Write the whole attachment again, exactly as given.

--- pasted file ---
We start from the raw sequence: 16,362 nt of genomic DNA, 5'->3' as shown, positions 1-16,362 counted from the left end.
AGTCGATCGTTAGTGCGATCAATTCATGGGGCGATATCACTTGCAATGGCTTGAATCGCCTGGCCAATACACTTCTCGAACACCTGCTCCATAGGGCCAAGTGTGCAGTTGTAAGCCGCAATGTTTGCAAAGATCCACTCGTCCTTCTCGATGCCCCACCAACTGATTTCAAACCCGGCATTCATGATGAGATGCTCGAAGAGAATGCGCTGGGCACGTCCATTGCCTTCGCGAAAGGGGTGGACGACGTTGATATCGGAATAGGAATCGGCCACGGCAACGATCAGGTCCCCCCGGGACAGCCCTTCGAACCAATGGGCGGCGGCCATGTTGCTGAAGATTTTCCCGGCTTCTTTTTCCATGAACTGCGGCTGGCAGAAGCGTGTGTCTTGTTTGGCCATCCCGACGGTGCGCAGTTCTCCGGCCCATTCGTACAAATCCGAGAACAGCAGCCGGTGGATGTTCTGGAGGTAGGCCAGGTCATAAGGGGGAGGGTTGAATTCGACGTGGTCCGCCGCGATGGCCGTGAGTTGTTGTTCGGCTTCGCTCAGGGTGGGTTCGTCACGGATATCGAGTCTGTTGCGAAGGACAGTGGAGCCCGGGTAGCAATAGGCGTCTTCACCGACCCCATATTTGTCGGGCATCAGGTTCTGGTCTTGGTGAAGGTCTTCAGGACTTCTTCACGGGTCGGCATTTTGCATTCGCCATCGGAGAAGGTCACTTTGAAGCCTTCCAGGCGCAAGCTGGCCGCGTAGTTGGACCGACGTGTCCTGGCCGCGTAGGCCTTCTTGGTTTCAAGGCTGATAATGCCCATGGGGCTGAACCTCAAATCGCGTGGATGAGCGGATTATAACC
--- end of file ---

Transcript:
We start from the raw sequence: 16,362 nt of genomic DNA, 5'->3' as shown, positions 1-16,362 counted from the left end.
AGTCGATCGTTAGTGCGATCAATTCATGGGGCGATATCACTTGCAATGGCTTGAATCGCCTGGCCAATACACTTCTCGAACACCTGCTCCATAGGGCCAAGTGTGCAGTTGTAAGCCGCAATGTTTGCAAAGATCCACTCGTCCTTCTCGATGCCCCACCAACTGATTTCAAACCCGGCATTCATGATGAGATGCTCGAAGAGAATGCGCTGGGCACGTCCATTGCCTTCGCGAAAGGGGTGGACGACGTTGATATCGGAATAGGAATCGGCCACGGCAACGATCAGGTCCCCCCGGGACAGCCCTTCGAACCAATGGGCGGCGGCCATGTTGCTGAAGATTTTCCCGGCTTCTTTTTCCATGAACTGCGGCTGGCAGAAGCGTGTGTCTTGTTTGGCCATCCCGACGGTGCGCAGTTCTCCGGCCCATTCGTACAAATCCGAGAACAGCAGCCGGTGGATGTTCTGGAGGTAGGCCAGGTCATAAGGGGGAGGGTTGAATTCGACGTGGTCCGCCGCGATGGCCGTGAGTTGTTGTTCGGCTTCGCTCAGGGTGGGTTCGTCACGGATATCGAGTCTGTTGCGAAGGACAGTGGAGCCCGGGTAGCAATAGGCGTCTTCACCGACCCCATATTTGTCGGGCATCAGGTTCTGGTCTTGGTGAAGGTCTTCAGGACTTCTTCACGGGTCGGCATTTTGCATTCGCCATCGGAGAAGGTCACTTTGAAGCCTTCCAGGCGCAAGCTGGCCGCGTAGTTGGACCGACGTGTCCTGGCCGCGTAGGCCTTCTTGGTTTCAAGGCTGATAATGCCCATGGGGCTGAACCTCAAATCGCGTGGATGAGCGGATTATAACC